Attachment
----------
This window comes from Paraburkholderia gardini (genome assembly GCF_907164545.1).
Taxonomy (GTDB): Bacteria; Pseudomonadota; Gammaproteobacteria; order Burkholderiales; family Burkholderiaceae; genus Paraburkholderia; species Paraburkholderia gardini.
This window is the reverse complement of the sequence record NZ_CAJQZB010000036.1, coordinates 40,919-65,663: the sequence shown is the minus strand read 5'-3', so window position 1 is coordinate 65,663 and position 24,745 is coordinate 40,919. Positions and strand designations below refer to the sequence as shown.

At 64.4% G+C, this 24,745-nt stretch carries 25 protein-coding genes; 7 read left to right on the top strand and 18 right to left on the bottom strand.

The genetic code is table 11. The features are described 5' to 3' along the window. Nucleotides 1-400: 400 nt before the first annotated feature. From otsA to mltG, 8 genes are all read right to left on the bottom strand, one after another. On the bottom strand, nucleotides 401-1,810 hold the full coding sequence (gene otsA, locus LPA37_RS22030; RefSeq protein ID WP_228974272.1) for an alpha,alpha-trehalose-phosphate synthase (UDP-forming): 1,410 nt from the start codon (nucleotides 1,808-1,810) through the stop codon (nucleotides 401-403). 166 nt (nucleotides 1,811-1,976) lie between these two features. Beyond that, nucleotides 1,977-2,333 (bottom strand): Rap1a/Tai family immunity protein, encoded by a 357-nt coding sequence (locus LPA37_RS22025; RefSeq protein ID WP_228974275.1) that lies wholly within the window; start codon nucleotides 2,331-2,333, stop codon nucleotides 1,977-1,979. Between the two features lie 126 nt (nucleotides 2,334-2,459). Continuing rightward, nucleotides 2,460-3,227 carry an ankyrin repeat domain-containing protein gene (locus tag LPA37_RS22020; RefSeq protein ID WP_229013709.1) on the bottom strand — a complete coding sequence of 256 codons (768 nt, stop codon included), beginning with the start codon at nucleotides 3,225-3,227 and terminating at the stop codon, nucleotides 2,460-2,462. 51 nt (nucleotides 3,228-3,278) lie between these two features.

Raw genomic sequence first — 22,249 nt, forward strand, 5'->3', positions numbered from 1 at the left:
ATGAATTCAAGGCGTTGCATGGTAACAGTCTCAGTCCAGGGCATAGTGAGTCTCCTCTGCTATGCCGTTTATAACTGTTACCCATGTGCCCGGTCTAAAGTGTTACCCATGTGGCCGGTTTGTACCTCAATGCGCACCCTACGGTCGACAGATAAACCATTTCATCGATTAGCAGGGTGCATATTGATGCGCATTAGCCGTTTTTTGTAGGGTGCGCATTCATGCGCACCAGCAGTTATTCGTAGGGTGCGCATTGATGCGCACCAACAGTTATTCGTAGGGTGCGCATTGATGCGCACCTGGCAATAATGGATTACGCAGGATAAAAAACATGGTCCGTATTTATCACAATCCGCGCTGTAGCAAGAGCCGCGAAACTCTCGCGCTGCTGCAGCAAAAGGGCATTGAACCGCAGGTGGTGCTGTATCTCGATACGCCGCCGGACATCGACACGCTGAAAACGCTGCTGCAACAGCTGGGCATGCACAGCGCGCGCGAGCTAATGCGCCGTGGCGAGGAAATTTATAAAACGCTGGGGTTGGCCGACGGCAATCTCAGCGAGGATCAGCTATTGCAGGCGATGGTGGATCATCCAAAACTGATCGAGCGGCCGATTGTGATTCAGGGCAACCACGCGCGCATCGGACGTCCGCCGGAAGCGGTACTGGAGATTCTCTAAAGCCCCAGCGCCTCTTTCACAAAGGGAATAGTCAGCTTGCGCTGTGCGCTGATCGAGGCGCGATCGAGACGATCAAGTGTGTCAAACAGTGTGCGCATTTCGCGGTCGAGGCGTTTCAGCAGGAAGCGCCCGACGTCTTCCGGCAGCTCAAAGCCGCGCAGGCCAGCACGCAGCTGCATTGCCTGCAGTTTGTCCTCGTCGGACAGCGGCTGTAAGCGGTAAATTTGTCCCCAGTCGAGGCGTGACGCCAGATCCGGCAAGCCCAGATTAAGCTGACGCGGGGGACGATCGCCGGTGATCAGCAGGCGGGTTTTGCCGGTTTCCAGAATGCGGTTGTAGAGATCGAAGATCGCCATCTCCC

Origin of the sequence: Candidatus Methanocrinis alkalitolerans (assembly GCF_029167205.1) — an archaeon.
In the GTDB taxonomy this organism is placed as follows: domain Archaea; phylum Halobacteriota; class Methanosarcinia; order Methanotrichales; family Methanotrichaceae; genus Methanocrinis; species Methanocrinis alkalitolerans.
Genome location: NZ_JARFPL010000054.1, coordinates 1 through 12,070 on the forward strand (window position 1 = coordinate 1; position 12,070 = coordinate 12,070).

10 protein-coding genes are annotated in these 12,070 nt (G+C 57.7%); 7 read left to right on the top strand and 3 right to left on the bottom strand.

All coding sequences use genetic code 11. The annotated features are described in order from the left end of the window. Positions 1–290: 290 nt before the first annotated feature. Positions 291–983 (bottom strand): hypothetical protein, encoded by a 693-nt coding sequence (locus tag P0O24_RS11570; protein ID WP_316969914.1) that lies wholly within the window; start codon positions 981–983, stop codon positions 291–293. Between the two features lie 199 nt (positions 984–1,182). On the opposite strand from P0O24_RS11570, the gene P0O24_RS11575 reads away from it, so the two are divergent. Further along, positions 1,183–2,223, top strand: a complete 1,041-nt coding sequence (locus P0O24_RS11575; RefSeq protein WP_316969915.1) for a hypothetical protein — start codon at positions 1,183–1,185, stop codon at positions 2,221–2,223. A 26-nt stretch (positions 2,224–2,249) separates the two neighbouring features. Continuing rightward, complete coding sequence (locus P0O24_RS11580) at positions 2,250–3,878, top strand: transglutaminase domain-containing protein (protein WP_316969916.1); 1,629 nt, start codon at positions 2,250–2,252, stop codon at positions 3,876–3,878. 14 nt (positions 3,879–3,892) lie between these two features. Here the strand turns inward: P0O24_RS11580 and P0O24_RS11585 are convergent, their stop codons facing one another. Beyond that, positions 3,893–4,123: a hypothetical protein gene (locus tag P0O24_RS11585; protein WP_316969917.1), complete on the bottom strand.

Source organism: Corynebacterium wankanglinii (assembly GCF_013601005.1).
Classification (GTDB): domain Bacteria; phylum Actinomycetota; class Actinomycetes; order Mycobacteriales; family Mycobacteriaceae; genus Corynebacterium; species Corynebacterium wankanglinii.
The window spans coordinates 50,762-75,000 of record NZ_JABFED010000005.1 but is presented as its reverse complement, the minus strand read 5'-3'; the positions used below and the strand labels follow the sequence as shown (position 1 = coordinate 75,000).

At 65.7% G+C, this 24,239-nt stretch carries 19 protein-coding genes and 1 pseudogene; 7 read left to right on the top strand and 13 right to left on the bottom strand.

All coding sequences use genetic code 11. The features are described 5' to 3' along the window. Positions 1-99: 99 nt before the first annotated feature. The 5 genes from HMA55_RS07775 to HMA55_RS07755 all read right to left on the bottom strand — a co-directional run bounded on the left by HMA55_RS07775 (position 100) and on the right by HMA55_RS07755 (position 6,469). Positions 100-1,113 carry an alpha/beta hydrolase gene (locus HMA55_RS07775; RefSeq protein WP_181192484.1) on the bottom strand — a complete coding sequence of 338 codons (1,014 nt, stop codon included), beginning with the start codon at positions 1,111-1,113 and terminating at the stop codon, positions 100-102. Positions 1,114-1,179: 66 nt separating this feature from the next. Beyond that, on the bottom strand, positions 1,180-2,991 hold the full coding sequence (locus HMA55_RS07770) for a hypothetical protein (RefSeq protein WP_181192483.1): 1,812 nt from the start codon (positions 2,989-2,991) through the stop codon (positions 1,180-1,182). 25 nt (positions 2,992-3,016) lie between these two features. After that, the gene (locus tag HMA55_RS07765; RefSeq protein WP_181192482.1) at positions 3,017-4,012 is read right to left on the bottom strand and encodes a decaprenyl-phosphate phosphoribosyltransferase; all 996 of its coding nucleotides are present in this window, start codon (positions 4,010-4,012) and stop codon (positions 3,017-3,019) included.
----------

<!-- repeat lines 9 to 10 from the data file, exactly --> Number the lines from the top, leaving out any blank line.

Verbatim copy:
In the GTDB taxonomy this organism is placed as follows: domain Archaea; phylum Halobacteriota; class Methanosarcinia; order Methanotrichales; family Methanotrichaceae; genus Methanocrinis; species Methanocrinis alkalitolerans.
Genome location: NZ_JARFPL010000054.1, coordinates 1 through 12,070 on the forward strand (window position 1 = coordinate 1; position 12,070 = coordinate 12,070).